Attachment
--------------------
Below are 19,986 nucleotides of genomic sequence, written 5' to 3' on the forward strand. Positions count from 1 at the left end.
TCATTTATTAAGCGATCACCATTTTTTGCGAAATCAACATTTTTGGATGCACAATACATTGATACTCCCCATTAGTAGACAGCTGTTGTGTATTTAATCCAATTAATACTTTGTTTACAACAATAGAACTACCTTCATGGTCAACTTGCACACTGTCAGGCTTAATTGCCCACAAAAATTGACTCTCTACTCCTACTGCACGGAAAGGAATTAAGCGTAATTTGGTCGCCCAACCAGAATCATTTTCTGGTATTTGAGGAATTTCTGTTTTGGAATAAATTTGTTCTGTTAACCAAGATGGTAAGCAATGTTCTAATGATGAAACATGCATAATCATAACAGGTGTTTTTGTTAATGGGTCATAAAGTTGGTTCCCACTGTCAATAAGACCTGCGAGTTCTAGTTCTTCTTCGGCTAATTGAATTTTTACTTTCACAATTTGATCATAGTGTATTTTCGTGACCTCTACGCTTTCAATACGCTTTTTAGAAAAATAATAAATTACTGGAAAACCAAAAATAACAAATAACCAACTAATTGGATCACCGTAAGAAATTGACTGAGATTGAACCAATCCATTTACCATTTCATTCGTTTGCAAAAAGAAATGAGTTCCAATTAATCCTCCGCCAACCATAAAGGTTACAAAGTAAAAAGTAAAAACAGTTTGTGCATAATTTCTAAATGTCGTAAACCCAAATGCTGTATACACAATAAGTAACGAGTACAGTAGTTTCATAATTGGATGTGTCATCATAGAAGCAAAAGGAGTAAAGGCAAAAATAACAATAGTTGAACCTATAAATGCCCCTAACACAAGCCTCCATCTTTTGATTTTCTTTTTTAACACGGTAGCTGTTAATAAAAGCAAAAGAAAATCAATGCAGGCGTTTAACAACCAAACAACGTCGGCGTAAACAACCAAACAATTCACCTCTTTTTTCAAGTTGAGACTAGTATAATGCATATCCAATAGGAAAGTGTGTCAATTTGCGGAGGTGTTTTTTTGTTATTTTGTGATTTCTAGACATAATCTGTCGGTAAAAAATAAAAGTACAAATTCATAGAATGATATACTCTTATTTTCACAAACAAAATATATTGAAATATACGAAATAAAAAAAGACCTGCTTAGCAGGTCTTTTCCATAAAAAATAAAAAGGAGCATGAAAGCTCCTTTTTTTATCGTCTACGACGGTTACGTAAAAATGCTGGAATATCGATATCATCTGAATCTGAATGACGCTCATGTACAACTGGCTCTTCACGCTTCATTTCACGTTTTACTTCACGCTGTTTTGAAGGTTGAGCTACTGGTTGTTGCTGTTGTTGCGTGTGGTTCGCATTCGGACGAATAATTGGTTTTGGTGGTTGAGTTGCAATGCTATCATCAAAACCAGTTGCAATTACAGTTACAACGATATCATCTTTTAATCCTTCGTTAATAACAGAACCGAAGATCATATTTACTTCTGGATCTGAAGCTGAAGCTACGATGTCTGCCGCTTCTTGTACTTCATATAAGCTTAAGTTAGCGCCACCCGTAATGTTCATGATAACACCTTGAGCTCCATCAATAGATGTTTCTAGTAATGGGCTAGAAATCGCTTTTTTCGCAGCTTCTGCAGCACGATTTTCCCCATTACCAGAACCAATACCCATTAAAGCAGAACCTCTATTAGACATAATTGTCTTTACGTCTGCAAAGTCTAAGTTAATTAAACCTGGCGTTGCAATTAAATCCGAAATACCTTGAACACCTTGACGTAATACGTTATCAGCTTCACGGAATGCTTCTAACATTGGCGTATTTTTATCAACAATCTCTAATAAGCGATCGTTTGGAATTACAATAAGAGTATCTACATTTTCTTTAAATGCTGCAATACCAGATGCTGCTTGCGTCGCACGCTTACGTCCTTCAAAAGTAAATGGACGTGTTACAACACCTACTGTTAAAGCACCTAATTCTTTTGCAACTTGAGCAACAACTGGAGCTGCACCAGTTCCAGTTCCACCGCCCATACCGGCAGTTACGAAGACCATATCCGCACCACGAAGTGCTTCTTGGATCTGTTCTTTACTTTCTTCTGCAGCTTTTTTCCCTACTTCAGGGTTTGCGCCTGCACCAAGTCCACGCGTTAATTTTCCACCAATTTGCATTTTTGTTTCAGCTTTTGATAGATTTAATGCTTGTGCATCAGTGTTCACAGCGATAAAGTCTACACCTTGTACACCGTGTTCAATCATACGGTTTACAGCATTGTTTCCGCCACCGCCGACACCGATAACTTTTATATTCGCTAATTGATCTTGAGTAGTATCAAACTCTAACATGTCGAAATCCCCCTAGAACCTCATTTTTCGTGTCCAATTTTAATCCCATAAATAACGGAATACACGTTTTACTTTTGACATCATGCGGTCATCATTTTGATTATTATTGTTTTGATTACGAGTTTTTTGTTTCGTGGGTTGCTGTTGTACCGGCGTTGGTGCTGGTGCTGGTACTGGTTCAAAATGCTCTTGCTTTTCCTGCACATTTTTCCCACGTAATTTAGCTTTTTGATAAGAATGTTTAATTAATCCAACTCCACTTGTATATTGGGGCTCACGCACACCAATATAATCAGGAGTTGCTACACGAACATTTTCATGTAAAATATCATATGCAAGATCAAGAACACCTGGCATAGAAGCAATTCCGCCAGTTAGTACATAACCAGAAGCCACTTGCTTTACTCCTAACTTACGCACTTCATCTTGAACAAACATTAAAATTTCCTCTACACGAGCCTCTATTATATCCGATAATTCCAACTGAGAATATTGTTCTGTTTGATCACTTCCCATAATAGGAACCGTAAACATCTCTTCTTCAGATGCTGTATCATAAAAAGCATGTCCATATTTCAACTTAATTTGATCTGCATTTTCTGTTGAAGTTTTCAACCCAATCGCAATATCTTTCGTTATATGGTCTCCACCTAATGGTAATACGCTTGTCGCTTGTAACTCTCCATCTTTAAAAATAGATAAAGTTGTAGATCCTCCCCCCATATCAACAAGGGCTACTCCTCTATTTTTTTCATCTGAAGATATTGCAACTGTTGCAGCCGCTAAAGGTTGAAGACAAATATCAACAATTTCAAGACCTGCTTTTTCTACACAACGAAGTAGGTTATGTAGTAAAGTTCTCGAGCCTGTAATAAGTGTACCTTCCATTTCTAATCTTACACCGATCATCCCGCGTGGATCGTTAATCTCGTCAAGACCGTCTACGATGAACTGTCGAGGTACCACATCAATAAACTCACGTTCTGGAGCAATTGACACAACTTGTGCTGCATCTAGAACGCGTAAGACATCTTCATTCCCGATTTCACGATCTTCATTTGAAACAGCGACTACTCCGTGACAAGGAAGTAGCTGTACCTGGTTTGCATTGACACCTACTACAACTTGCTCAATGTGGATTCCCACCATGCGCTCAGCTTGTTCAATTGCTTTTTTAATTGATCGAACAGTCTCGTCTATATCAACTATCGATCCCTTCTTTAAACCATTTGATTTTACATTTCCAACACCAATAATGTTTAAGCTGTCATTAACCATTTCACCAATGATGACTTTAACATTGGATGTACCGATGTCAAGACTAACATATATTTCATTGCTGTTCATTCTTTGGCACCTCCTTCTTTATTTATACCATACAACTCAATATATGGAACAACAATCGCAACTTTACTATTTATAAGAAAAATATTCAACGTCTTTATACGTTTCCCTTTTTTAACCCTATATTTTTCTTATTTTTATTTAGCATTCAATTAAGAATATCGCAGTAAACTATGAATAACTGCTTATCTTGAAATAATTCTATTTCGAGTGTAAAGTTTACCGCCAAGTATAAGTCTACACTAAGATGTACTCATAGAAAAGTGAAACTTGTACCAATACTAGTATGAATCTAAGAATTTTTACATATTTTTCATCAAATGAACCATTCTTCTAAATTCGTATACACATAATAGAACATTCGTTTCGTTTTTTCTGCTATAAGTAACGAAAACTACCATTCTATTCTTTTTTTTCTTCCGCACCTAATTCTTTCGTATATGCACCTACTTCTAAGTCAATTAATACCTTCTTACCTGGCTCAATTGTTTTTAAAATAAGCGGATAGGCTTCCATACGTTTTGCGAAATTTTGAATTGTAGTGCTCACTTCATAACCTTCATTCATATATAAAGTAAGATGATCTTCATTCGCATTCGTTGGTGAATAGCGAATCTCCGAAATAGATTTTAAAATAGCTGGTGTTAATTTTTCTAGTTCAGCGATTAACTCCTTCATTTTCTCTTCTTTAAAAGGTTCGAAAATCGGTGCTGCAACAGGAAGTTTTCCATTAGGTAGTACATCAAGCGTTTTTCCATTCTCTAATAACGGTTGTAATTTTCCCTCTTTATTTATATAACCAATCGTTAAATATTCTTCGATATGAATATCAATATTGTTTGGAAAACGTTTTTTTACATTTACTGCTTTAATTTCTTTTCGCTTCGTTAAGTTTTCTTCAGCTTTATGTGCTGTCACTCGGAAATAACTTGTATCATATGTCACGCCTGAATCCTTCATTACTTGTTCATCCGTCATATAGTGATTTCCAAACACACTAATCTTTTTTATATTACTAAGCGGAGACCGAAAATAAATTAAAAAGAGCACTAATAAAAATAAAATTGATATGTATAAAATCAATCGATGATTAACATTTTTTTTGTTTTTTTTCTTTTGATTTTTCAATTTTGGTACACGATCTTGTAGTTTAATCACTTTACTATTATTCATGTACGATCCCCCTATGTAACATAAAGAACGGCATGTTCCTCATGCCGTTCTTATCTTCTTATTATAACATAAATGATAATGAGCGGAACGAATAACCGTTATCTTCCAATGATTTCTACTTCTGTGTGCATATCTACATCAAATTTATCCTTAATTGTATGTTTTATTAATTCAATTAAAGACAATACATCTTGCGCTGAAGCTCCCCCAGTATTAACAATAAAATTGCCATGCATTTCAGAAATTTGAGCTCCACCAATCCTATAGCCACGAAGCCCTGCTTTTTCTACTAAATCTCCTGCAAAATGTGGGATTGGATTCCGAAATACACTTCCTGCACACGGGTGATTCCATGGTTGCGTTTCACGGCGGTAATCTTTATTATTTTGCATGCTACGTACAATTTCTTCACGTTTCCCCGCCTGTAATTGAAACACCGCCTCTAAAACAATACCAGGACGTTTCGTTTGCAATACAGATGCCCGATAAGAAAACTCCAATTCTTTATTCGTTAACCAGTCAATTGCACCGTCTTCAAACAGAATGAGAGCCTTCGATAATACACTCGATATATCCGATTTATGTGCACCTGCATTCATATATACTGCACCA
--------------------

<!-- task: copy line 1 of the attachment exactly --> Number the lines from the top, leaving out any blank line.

Below are 19,986 nucleotides of genomic sequence, written 5' to 3' on the forward strand. Positions count from 1 at the left end.